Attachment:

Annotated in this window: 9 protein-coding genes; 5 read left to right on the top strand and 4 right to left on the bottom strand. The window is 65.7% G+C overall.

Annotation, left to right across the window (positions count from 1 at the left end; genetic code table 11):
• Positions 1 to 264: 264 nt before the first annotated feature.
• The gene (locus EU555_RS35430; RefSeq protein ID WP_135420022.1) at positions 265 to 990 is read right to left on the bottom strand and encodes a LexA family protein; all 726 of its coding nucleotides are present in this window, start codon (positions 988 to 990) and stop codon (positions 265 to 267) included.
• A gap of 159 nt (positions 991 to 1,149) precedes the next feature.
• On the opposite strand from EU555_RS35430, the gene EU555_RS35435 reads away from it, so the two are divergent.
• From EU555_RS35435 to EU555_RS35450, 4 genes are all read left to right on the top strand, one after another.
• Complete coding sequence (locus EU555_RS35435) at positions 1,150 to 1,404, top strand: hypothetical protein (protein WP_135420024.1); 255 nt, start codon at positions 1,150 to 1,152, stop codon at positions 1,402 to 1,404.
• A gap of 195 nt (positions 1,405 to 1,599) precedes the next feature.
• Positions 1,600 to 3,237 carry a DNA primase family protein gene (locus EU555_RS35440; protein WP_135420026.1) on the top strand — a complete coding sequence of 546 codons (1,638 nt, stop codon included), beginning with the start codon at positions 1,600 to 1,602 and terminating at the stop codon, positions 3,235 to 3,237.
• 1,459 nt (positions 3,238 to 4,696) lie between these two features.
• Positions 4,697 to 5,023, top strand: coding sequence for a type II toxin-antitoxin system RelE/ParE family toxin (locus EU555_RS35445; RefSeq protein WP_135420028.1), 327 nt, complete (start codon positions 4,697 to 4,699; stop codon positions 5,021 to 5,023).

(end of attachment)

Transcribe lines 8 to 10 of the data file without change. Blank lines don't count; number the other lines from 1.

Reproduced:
• Complete coding sequence (locus EU555_RS35435) at positions 1,150 to 1,404, top strand: hypothetical protein (protein WP_135420024.1); 255 nt, start codon at positions 1,150 to 1,152, stop codon at positions 1,402 to 1,404.
• A gap of 195 nt (positions 1,405 to 1,599) precedes the next feature.
• Positions 1,600 to 3,237 carry a DNA primase family protein gene (locus EU555_RS35440; protein WP_135420026.1) on the top strand — a complete coding sequence of 546 codons (1,638 nt, stop codon included), beginning with the start codon at positions 1,600 to 1,602 and terminating at the stop codon, positions 3,235 to 3,237.